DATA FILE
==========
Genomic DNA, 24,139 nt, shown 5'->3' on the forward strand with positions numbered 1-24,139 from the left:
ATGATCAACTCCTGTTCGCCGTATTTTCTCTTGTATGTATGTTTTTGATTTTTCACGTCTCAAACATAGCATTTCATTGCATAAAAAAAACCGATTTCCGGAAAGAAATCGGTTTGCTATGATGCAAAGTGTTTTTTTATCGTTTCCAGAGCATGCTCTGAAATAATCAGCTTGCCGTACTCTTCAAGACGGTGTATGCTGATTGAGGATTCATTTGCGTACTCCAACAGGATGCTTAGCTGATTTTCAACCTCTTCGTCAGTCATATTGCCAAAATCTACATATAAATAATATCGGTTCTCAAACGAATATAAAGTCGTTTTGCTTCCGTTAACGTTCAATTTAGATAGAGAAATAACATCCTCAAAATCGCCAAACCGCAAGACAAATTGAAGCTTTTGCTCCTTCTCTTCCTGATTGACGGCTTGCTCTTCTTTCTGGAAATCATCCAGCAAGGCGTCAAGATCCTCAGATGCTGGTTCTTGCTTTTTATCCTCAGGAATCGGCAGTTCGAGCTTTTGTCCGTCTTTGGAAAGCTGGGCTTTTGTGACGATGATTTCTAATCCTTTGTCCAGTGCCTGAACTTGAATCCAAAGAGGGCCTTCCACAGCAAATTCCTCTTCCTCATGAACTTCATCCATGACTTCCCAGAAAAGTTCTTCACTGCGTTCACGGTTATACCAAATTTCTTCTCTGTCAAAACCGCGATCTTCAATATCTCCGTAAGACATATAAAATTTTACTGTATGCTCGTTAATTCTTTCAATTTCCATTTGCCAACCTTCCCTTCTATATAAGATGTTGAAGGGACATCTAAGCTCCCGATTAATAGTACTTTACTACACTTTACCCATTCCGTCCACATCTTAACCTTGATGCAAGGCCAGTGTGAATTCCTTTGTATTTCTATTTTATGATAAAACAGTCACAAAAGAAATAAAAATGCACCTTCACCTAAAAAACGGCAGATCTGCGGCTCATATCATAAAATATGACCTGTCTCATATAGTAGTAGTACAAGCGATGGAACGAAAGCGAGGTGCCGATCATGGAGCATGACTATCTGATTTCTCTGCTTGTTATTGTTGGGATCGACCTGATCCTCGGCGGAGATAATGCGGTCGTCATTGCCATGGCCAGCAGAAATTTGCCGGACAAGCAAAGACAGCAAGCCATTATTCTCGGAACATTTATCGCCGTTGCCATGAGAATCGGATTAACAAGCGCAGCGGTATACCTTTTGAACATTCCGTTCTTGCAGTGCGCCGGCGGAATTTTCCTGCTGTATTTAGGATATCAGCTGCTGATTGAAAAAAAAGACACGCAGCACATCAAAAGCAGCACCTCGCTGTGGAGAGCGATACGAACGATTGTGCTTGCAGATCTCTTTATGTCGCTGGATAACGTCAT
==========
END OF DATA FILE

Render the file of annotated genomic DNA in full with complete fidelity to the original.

Genomic DNA, 24,139 nt, shown 5'->3' on the forward strand with positions numbered 1-24,139 from the left:
ATGATCAACTCCTGTTCGCCGTATTTTCTCTTGTATGTATGTTTTTGATTTTTCACGTCTCAAACATAGCATTTCATTGCATAAAAAAAACCGATTTCCGGAAAGAAATCGGTTTGCTATGATGCAAAGTGTTTTTTTATCGTTTCCAGAGCATGCTCTGAAATAATCAGCTTGCCGTACTCTTCAAGACGGTGTATGCTGATTGAGGATTCATTTGCGTACTCCAACAGGATGCTTAGCTGATTTTCAACCTCTTCGTCAGTCATATTGCCAAAATCTACATATAAATAATATCGGTTCTCAAACGAATATAAAGTCGTTTTGCTTCCGTTAACGTTCAATTTAGATAGAGAAATAACATCCTCAAAATCGCCAAACCGCAAGACAAATTGAAGCTTTTGCTCCTTCTCTTCCTGATTGACGGCTTGCTCTTCTTTCTGGAAATCATCCAGCAAGGCGTCAAGATCCTCAGATGCTGGTTCTTGCTTTTTATCCTCAGGAATCGGCAGTTCGAGCTTTTGTCCGTCTTTGGAAAGCTGGGCTTTTGTGACGATGATTTCTAATCCTTTGTCCAGTGCCTGAACTTGAATCCAAAGAGGGCCTTCCACAGCAAATTCCTCTTCCTCATGAACTTCATCCATGACTTCCCAGAAAAGTTCTTCACTGCGTTCACGGTTATACCAAATTTCTTCTCTGTCAAAACCGCGATCTTCAATATCTCCGTAAGACATATAAAATTTTACTGTATGCTCGTTAATTCTTTCAATTTCCATTTGCCAACCTTCCCTTCTATATAAGATGTTGAAGGGACATCTAAGCTCCCGATTAATAGTACTTTACTACACTTTACCCATTCCGTCCACATCTTAACCTTGATGCAAGGCCAGTGTGAATTCCTTTGTATTTCTATTTTATGATAAAACAGTCACAAAAGAAATAAAAATGCACCTTCACCTAAAAAACGGCAGATCTGCGGCTCATATCATAAAATATGACCTGTCTCATATAGTAGTAGTACAAGCGATGGAACGAAAGCGAGGTGCCGATCATGGAGCATGACTATCTGATTTCTCTGCTTGTTATTGTTGGGATCGACCTGATCCTCGGCGGAGATAATGCGGTCGTCATTGCCATGGCCAGCAGAAATTTGCCGGACAAGCAAAGACAGCAAGCCATTATTCTCGGAACATTTATCGCCGTTGCCATGAGAATCGGATTAACAAGCGCAGCGGTATACCTTTTGAACATTCCGTTCTTGCAGTGCGCCGGCGGAATTTTCCTGCTGTATTTAGGATATCAGCTGCTGATTGAAAAAAAAGACACGCAGCACATCAAAAGCAGCACCTCGCTGTGGAGAGCGATACGAACGATTGTGCTTGCAGATCTCTTTATGTCGCTGGATAACGTCAT